Developing for Speech
In the past, Microsoft offered Windows Desktop Speech technologies for developers through a separate Speech SDK that contained development files and redistributable binaries. The latter files had to be packaged with the application and installed on each user's machine to enable speech capabilities. Because speech technologies have matured and entered mainstream use, this state of affairs has changed for Windows Vista®: the operating system now has integrated speech capabilities and the speech APIs are now included with the Windows SDK.
Windows Vista automatically provides basic speech capabilities to any application that is designed to work with two Windows accessibility technologies: Microsoft Active Accessibility (MSAA) and Microsoft Windows UI Automation (WUIA). At runtime, when speech is used to open or switch to an application, the speech engine queries that application to determine which accessibility features it supports, then works through those. Developers can add accessibility support to their applications by using the Active Accessibility API, which is COM-based. For more information, see "Microsoft Active Accessibility" in the Windows SDK. Managed applications can use the types provided in the Accessibility namespace, which are largely just COM wrappers for the Active Accessibility API. For more information, see "Accessibility Namespace" in the Windows SDK.
For advanced speech capabilities, Microsoft provides native and managed interfaces for developing speech-enabled applications: a COM-based Microsoft Speech API (SAPI) and the .NET Framework 3.0 System.Speech* namespaces. For more information, see "Welcome to Microsoft Speech SDK Version 5.3" and the System.Speech.* namespace in the Windows SDK.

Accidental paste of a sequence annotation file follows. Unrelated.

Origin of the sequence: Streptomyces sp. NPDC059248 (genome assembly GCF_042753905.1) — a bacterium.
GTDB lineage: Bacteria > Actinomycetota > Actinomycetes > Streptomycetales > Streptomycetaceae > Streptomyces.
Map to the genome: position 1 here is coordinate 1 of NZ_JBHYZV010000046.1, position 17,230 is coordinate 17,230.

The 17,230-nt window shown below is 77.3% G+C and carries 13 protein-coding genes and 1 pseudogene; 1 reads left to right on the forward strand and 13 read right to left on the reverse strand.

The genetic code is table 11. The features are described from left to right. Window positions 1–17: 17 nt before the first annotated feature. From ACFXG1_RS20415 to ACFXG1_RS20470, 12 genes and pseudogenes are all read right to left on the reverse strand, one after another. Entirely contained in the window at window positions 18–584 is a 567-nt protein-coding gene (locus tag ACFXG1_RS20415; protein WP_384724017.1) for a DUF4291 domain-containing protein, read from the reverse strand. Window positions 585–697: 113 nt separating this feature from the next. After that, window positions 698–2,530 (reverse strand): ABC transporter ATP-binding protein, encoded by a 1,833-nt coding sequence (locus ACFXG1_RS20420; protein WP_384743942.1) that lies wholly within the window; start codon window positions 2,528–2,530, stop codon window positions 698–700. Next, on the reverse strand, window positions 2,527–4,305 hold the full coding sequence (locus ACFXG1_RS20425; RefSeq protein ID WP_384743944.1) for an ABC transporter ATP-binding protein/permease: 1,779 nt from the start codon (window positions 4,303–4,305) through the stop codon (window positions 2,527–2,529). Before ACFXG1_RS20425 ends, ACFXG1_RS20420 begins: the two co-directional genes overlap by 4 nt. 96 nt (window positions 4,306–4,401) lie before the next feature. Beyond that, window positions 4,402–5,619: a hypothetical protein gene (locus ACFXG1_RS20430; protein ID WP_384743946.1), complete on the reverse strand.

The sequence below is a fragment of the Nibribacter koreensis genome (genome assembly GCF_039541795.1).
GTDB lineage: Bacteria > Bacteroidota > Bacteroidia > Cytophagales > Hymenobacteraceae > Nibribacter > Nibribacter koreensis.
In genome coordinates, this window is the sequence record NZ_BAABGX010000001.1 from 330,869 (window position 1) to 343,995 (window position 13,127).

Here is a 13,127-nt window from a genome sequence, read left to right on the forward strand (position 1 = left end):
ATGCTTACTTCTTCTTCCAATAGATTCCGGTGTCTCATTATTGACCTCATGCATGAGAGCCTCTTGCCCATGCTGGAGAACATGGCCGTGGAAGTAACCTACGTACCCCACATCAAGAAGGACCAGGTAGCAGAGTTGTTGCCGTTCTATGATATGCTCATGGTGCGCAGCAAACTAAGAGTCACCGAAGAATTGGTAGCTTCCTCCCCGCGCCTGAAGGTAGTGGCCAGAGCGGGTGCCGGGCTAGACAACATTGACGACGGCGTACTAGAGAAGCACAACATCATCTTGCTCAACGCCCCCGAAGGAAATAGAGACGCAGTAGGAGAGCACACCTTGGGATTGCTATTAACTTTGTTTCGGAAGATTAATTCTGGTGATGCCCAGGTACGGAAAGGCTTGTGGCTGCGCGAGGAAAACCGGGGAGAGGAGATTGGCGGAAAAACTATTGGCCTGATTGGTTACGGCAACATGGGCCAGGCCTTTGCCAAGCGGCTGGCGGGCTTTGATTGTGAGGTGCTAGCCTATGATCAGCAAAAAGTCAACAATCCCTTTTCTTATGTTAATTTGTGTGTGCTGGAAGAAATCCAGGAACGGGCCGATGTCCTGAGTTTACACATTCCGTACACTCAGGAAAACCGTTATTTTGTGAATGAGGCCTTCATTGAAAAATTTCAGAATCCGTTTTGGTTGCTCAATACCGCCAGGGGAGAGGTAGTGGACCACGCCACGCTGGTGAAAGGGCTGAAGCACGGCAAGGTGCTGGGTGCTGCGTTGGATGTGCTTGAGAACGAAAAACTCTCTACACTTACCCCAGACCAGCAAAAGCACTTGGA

Architecture and Concepts
SAPI is middleware that provides an API and a device driver interface (DDI) for speech engines to implement. The speech engines are either speech recognizers or synthesizers. (Although the word device is used, these engines are typically software implementations.) Although this is opaque to developers, the managed System.Speech* namespace communicates to these engines both directly and indirectly by calling through SAPI (Sapi.dll). Windows Vista supplies default recognition and synthesis speech engines, but this architecture enables plugging in additional ones without changes to applications. Each speech engine is language specific.
Although they share some commonality, the recognition and synthesis speech capabilities can and are used separately. A speech synthesis engine is instantiated locally in every application that uses it, whereas a speech recognition engine can be either instantiated privately or the shared desktop instance can be used. (The programmer has more control over a private instance.) After instantiating an engine, an application can adjust its characteristics, invoke operations on it, and register for speech event notifications. Applications can choose to receive events through window messages, method callbacks, or Win32 events. These events can be filtered through the use of interests supplied to the engine.
Targeted mainly at C/C++ developers, SAPI is divided into the following seven logical categories:
Used to control and customize real-time audio streams compatible with speech synthesis.
Defines the events that can be received during speech synthesis and speech recognition operations.
Used to dynamically define context-free grammars (CFGs) and compile them into the binary form used by the speech recognition engine.
Provides a uniform way for applications and engines to access the user lexicon, application lexicon, and engine private lexicons. Lexicons provide custom word pronunciations for speech synthesis.